The Hustler antennas were designed and marketed towards new users, or those who didn't want to deal with lots of radials. So it should be no surprise if you pound a pipe in the ground mount the BTV to it, that it will be broad and a indicate perfect match with a 50 ohm feedpoint impedance. Adding radials, lots of radials opens a can of worms with this antenna. Newtronics engineers didn't consider this possibility and never had provisions in the instructions. The antenna looks way to long and there's an urge to start cutting the tubing. This would be the worse thing to do. The answer is to adjust the traps; something the Newtronics instructions specifically tell you not to do. DX Engineering began adding tech notes when users installed big radial fields and encountered problems with tuning their BTV's. If you go this route, I urge you to read these tech notes. It's the only place you'll find them. Hustler sells way more antennas to those who are happy to install it on a steel post than those of us who want to lay down lots of radials, so they really can't be bothered. Properly tuned over a big radial field will yield excellent results with this antenna. It's just that it can be painful getting there!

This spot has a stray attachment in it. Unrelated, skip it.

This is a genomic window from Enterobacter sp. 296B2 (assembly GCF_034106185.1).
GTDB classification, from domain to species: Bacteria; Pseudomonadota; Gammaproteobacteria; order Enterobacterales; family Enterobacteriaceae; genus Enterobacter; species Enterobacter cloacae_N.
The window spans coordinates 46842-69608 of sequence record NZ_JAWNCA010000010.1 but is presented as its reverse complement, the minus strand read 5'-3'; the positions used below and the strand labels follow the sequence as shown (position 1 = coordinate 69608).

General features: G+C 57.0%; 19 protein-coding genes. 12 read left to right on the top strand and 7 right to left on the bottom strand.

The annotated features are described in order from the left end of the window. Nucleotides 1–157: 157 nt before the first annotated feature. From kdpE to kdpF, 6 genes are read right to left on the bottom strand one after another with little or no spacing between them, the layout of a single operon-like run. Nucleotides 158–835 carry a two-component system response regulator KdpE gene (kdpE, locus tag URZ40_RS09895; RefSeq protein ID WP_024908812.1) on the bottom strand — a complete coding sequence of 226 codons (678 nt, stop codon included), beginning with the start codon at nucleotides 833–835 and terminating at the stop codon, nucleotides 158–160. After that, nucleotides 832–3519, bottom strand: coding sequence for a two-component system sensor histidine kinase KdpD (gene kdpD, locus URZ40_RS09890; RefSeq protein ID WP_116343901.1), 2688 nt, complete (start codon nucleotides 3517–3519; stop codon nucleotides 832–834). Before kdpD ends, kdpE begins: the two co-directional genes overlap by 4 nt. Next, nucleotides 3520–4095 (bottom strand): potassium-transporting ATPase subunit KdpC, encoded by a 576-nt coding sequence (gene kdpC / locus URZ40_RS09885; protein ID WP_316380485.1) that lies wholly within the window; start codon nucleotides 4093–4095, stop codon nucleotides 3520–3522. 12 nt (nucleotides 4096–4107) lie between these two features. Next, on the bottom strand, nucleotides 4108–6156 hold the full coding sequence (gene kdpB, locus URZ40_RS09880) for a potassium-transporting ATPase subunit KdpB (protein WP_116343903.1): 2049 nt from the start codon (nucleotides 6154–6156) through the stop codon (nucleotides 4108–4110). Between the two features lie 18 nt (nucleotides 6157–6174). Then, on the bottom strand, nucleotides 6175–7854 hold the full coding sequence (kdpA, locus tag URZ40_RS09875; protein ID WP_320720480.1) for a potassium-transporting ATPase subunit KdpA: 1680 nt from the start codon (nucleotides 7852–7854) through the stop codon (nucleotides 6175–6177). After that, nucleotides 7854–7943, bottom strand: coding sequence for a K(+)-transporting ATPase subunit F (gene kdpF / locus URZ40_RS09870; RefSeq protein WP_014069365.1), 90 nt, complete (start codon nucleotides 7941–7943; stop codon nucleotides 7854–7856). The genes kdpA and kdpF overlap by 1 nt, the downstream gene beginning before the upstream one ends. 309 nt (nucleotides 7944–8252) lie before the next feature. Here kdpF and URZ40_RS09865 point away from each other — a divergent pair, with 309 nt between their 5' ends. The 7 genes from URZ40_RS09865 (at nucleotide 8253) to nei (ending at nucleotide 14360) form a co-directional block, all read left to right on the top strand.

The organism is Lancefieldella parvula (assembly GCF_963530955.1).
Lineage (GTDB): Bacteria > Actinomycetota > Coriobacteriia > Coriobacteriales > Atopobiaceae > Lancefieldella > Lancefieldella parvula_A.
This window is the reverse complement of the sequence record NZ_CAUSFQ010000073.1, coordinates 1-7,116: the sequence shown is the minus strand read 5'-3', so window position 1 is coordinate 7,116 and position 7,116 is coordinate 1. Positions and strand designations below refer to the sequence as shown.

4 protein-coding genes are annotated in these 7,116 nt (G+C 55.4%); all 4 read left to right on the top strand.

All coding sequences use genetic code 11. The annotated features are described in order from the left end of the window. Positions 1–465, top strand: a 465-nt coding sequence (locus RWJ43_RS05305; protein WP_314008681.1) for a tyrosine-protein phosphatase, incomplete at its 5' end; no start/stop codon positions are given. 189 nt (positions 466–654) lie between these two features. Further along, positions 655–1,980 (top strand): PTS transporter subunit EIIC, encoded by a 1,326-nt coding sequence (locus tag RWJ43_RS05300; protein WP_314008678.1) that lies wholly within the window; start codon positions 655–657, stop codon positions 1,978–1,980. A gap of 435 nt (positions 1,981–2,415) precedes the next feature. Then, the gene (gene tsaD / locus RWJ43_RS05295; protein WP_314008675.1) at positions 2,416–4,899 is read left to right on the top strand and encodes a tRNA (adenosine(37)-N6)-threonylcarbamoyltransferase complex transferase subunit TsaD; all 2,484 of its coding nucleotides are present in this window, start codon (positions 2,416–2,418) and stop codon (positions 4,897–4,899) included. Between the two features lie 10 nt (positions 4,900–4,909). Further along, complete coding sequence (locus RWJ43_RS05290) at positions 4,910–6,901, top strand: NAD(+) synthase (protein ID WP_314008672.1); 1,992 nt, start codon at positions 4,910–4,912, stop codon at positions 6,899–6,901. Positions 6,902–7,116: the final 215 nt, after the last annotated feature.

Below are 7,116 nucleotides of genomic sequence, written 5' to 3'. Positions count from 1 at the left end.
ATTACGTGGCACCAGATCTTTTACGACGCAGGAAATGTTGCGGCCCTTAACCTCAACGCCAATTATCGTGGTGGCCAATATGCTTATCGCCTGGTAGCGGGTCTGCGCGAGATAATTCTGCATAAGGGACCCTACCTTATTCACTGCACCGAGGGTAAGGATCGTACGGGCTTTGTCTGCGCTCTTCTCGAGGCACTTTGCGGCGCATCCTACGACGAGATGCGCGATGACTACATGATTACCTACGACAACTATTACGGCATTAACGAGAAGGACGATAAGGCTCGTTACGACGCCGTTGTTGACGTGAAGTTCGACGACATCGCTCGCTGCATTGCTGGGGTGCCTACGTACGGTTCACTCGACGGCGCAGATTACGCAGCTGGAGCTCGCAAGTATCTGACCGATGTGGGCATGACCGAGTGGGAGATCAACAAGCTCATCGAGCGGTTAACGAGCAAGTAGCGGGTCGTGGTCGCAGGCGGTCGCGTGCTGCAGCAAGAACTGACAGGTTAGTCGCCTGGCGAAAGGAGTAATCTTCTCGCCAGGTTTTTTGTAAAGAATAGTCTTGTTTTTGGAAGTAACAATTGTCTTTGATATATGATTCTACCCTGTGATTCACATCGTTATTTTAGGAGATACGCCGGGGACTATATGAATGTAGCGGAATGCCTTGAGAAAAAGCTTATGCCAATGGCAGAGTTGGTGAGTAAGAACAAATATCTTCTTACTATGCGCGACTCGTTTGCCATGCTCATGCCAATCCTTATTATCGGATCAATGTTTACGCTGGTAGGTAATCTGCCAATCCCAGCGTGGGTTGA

Last edited: Jun 14, 2019
    N4OKN and KA4DPO like this.
  9. WF4W

    WF4W Ham Member QRZ Page

    unfortunately, this is how verticals get a bad rap - they're installed without radials and perform equally bad in all directions :)

    That was what my elmers back in the 90's always told me and i believed it until I installed one myself and had the exact opposite experience. As you said, a properly installed BTV yields excellent results - my DXCC achievements speak to that...

    here is a link to the technical install document from DXEngineering -
  10. KR2C

    KR2C Platinum Subscriber Platinum Subscriber QRZ Page

    I've used a 6BTV for field day. Mine was ground mounted bolted to a pipe driven into the ground. From the 3 small bolts on the underside of of the base section (gnd) I put a short length of wire with an ring connector to the bolt. On the other end . I stripped off enough wire to hook 5 ground radials to. I had a total of 15 radials. On the far end of the radials, I made a loop in the wire. I used this to put a lawn staple through. This made laying out and spreading the radial evenly a breeze.

    While not optimal far a permanent installation, it worked very well for a field day deployment.
    WF4W likes this.